At the end of 2021 a large earthquake swarm started to the west of the Ok shield volcano in Iceland. At the time of writing the swarm is ongoing. The Icelandic Meteorological Office (IMO) reported on their Icelandic site on 1st February 2022 that there is no evidence of magma intrusion.
The swarm is occurring west of Ok in Borgarfjörður in a low temperature region outside the main volcanic and rift area. The earthquakes are thought to be rifting caused by horizontal tension in the crust, here of the North American Plate. The swarm is the largest to date in the region and is continuing at the time of writing. So off we trotted to plot the earthquakes.
What’s in the Area?
We looked at the area 64.2°N, 19.2°W to 65.3°N, 21.8°W which contains the Langjökull ice cap, two Holocene volcanic systems and several Pleistocene volcanic systems.
The Langjökull ice cap is the second largest ice cap in Iceland located at the northern end of the Western Volcanic Zone (WVZ). The WVZ is a slow spreading rift that forms the western boundary of the south Iceland microplate. Sinton et al.’s study in 2005 showed that there is no evidence for the decline in the WVZ in the Holocene; the shield eruptions are long duration with low effusion rates fed by magma from the mantle. c. 40 eruptive units have been located in the WVZ; we are focussing on those in the Langjökull area in the northern part of the zone.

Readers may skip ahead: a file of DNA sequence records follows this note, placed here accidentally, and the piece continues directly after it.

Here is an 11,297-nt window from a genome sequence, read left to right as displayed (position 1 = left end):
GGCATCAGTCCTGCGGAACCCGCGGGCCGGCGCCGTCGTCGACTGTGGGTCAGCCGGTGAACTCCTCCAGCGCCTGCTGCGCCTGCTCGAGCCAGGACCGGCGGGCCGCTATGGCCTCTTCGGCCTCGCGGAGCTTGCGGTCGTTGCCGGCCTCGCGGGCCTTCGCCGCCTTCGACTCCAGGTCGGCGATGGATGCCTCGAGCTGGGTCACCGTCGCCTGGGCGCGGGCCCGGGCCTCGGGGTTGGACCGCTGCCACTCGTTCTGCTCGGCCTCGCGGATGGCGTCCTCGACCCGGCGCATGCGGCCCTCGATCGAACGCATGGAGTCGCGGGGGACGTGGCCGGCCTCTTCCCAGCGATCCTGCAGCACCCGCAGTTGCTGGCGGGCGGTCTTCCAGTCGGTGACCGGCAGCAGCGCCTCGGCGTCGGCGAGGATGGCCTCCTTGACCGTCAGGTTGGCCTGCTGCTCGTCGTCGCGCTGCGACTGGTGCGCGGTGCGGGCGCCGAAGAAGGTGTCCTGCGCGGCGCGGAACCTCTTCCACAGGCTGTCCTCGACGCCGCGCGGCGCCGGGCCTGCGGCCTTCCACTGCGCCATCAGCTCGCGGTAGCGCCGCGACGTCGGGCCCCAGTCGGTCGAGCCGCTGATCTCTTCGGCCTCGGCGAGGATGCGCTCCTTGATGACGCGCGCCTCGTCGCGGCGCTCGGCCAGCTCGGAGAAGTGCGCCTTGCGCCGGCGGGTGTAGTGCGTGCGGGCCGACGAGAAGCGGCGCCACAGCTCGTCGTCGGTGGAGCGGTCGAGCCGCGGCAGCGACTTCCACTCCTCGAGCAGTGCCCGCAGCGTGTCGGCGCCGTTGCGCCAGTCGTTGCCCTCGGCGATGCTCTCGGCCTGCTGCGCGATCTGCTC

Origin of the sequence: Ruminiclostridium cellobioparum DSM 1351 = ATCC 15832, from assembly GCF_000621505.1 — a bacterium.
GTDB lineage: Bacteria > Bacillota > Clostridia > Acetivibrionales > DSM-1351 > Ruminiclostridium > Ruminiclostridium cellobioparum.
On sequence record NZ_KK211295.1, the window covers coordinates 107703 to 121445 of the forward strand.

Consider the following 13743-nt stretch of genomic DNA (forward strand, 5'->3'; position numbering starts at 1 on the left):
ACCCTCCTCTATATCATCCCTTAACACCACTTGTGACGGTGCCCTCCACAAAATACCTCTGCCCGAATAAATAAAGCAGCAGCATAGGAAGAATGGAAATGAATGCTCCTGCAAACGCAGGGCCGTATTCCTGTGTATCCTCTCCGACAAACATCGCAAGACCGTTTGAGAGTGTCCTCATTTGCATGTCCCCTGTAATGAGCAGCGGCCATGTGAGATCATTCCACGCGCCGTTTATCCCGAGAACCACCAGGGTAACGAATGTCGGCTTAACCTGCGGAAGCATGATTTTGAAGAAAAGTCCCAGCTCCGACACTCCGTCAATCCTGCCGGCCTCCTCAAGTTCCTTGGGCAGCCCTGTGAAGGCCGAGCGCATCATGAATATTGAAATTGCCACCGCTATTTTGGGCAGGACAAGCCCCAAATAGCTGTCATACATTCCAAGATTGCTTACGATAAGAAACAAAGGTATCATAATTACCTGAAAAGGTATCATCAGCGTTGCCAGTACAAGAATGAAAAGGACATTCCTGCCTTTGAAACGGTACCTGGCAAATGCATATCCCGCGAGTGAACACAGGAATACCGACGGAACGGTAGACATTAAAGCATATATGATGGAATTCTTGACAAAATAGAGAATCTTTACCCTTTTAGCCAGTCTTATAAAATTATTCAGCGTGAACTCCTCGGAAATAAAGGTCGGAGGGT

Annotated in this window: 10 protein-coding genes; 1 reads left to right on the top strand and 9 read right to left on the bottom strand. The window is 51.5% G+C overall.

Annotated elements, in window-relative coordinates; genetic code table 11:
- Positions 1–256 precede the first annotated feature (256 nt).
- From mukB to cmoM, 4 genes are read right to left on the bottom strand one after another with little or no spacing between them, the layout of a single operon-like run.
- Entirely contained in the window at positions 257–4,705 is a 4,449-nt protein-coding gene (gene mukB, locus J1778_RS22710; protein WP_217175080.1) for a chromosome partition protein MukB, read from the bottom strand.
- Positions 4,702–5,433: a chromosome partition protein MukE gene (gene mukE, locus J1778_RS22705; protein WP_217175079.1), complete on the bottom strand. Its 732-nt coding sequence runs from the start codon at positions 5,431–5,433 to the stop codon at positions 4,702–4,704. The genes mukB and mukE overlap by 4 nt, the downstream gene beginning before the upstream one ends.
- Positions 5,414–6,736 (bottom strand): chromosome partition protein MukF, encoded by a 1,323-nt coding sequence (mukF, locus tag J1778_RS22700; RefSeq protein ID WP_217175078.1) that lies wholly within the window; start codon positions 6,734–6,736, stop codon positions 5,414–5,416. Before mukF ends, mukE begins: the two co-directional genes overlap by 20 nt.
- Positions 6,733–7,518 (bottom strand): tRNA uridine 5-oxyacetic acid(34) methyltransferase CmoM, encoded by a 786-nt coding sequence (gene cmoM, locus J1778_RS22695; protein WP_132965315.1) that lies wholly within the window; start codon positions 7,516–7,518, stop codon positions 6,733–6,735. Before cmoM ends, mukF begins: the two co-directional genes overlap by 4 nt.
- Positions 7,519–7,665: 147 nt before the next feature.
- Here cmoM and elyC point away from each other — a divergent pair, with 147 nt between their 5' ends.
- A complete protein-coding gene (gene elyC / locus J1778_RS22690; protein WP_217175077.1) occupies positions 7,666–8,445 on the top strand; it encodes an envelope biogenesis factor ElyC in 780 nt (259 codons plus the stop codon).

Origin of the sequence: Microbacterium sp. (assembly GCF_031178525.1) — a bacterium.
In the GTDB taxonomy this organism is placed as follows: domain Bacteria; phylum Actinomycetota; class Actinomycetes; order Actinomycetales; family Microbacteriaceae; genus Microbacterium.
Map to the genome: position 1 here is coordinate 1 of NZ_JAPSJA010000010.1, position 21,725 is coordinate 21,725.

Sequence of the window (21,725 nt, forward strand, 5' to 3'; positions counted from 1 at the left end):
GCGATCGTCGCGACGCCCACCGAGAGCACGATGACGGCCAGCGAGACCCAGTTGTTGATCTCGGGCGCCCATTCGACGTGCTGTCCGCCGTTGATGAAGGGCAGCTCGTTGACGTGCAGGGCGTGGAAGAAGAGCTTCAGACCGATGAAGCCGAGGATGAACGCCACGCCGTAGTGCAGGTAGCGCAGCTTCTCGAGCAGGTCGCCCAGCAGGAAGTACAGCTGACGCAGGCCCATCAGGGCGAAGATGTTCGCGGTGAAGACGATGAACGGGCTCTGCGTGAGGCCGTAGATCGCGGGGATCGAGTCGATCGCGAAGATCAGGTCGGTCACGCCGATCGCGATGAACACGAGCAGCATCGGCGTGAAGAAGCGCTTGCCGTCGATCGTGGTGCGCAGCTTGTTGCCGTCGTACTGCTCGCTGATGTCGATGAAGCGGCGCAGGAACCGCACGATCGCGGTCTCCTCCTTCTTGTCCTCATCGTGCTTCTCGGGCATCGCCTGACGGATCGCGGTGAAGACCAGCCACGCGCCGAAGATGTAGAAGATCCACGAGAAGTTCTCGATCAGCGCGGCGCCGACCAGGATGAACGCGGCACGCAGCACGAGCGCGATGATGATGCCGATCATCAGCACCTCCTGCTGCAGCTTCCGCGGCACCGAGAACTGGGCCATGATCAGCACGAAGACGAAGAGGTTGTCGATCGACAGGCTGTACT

|Volcano||Latitude||Longitude||Last Known Eruption||Dominant Rock Type|
|Prestahnúkur||64.583||-20.666||3350 BCE||Basalt / Picro-Basalt|
|Langjökull||64.85||-19.7||950 CE||Basalt / Picro-Basalt|
Prestahnúkur is west of the Geitlandsjökull glacier in the south west part of Langjökull. It is a 90 km ling 15 km wide fissure system with a rhyolitic peak, on a Pleistocene basaltic plateau. The central volcano is a hyaloclastite massif; it has shield forming olivine tholeiite basaltic effusive eruptions, with some rhyolite. The fissures extend southwest-north east, reaching under the Þórisjökull and Geitlandsjökull glaciers. There is a parallel sub swarm of tuyas 4–6 km west of the main swarm. The last significant eruption of the central volcano was in the Pleistocene and on the fissures c.900 CE. The Holocene eruptions occurred on rift zones to the north and south west of the volcano.
Langjökull comprises the Hveravellir central volcano and a 100 km long and 20 km wide fissure system. A 600m thick ice cap partly covers the system. The central volcano is another hyaloclastic massif with a silicic component. It has had six recorded Holocene eruptions: 2 VEI 2, Hallmundahraun 950 CE and Kjalhraun 5850 BCE; and, 4 VEI 0, Lambahraun 2050 BCE, Krákshraun 2550 BCE, Strytuhraun 3550 BCE and Leggjarbrjótur 8600 BCE. The Hallmundahraun lava flow covers 240 km2 . Kjalhraun is a shield which erupted 11km3 lava 7,800 years ago. The dominant magmas are olivine tholeiite basalt.
Skjaldbreiður is a shield volcano that lies in the southern part of the Langjökull system. It erupted 13km3 of basaltic lava in the early Holocene. The lava flows formed the basin of Þingvallavatn and Þingvellir, where Iceland’s parliament, the Alþing, was founded in 930.
|Volcano||Latitude||Longitude||Primary Volcano Type|